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In solidarity

‘Jai Hind!’ is Netaji’s gift to India’s sense of its self
Netaji Subhas Chandra Bose
Netaji Subhas Chandra Bose
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Gopalkrishna Gandhi   |   Published 23.01.22, 12:06 AM

Today, the 23rd of January, 2022, is Netaji Subhas Chandra Bose’s birth anniversary. And a special one at that — the 125th.

For some two years now, his birthday has been officially incorporated in the celebrations around our Republic Day. And it has been given an apposite name — Parakram Divas, the Day of Valour. Netaji and valour went together. But if I were to think of an expression, a phrase, which I would reflexively connect with Netaji, it would be — ‘Jai Hind!’. Whenever we see a photograph, oleograph, painting or statue of him, that phrase comes to mind as a salute and a greeting, an emphatic celebration of the Hind we have cherished, the Hind ‘here-and-now’ that we belong to and an aspiration for the future.


Some figures in history have expressions or phrases indelibly linked to them.

Dadabhai Naoroji, the Grand Old Man of India’s freedom struggle, who enunciated the Drain of Wealth theory in 1876 and advocated in 1904 a comprehensive boycott of British monopolies and their substitution by indigenous production, invokes ‘Swadeshi’. Lokamanya Tilak, after the famous statement in Marathi attributed to him — “Swarajya ha majha janmasiddha hakka ahe, ani to mi milavanarach (Swarajya is my birthright, and I shall have it!)” — is synonymous with ‘Swaraj’. The word, concept and method with which Gandhi will forever be linked is ‘Satyagraha’. The equivalent for Shahid Bhagat Singh is ‘Inquilab Zindabad’. And with Netaji it is ‘Jai Hind!’, as imperishable as Netaji’s magnetic memory itself is.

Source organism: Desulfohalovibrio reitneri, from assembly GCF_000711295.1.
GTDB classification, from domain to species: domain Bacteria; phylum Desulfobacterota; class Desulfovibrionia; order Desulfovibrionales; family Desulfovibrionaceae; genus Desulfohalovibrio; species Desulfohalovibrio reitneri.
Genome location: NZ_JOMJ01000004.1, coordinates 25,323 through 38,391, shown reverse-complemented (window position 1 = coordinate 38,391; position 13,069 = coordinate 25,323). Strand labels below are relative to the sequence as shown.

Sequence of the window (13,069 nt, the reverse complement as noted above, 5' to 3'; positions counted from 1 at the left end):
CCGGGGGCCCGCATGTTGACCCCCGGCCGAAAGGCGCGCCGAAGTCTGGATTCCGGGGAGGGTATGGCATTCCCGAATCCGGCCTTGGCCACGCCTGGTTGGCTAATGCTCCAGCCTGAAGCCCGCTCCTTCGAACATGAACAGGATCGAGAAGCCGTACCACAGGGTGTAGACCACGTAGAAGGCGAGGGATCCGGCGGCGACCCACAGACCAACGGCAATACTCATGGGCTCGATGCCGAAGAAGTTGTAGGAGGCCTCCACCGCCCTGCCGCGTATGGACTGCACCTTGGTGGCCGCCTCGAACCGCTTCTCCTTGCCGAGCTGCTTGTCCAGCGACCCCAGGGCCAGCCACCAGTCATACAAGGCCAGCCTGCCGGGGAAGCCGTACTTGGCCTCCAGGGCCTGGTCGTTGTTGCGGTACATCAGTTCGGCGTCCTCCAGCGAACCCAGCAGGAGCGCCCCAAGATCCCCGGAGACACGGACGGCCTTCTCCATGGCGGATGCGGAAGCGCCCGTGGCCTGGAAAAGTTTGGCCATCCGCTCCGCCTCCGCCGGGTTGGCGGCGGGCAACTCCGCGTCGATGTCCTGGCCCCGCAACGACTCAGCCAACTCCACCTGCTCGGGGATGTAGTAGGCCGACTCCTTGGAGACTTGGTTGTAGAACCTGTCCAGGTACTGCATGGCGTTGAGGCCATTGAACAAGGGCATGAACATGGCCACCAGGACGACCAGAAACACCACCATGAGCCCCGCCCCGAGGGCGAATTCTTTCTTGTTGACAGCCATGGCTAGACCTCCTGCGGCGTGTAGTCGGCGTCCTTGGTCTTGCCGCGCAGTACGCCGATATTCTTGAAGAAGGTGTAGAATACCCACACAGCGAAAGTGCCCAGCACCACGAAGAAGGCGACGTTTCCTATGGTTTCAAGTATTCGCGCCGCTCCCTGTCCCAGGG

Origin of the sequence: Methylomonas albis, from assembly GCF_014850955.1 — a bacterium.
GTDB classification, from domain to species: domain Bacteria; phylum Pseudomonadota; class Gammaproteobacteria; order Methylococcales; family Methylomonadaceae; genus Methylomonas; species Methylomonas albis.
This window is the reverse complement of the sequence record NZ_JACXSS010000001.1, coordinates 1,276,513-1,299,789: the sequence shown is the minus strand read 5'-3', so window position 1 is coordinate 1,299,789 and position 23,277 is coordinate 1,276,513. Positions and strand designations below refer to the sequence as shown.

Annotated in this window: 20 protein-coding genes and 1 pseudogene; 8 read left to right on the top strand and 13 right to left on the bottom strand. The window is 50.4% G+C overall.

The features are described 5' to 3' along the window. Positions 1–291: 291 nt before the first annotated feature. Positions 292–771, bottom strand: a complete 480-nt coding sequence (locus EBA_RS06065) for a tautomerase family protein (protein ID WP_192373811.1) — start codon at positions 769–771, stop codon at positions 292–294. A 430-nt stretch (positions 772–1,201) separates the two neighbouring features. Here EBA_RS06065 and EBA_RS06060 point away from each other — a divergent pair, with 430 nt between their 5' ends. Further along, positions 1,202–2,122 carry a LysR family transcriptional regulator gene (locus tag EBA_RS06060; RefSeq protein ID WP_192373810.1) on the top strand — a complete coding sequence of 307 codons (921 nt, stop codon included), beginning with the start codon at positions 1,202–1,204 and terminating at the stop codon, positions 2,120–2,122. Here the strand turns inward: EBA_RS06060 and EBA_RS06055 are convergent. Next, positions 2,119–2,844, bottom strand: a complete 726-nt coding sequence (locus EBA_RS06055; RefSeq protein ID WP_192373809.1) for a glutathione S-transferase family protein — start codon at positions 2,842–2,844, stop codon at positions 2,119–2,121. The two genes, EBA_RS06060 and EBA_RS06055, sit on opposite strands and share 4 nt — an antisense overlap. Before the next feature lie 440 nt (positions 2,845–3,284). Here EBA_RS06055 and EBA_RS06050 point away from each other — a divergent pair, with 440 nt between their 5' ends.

But not as a phrase alone.

‘Jai Hind!’ is Netaji’s gift to India’s sense of its self. And that is a stellar gift. I do not wish to over do this characterization, just as I would not wish to portray Netaji’s — or anyone’s — place in time beyond its true scale and scope. That would make for neither good history, nor fair biography, only bad writing.  I know very well that the voltage of the phrase, ‘Jai Hind!’, whether as a slogan, a salute, greeting or tribute fluctuates now. When said mechanically in any site or on any occasion, it can and does sound flat. Said routinely, without feeling, and out of mere ‘form’, as a speech-ending, it sounds flatter. And, yet, when intoned or heard in the fullness of its power, as from the Red Fort on Independence Day or at Wagah, it shows all that Netaji intended it to be — pride, confidence, aspiration, joy and, above all, solidarity.

Proud the phrase is, proud of Hind, of the people of Hind, of the self-respect of Hind. Confident it is, of its strength and perseverance in adversity, under challenge. It is aspirational, without doubt, for the very summit of achievement in what it is undertaking. And it has in it a seam of pure joy which the song, “Nanha munna rahi hun, desh ka sipahi hun, bolo merey sang — Jai Hind! Jai Hind!”, captures in the 1962 film, Son of India. But more than anything else, ‘Jai Hind!’ bespeaks solidarity, a togetherness of the peoplehood of Hind.

A togetherness, not sameness. Netaji’s ‘Jai Hind!’ is not about we, the people of India being the same or identical digits, but being together while being ourselves and being ourselves while being together.

In his carefully-researched biography of Netaji, His Majesty’s Opponent, Professor Sugata Bose tells us: “Bose asked his followers to find a common national greeting that would have a nice ring to it and would be acceptable to all religious communities. One day, Abid Hasan heard some Rajput soldiers greet each other with ‘Jai Ramji Ki’ — a phrase that had a musical quality. Hasan changed it to ‘Jai Hindustan Ki’. This did not quite work, but the abbreviated form ‘Jai Hind’ (Victory to India) sounded perfect, and Netaji enthusiastically embraced it as India’s national greeting. These words became India’s national slogan in 1947, and continue to reverberate across the length and breadth of India.”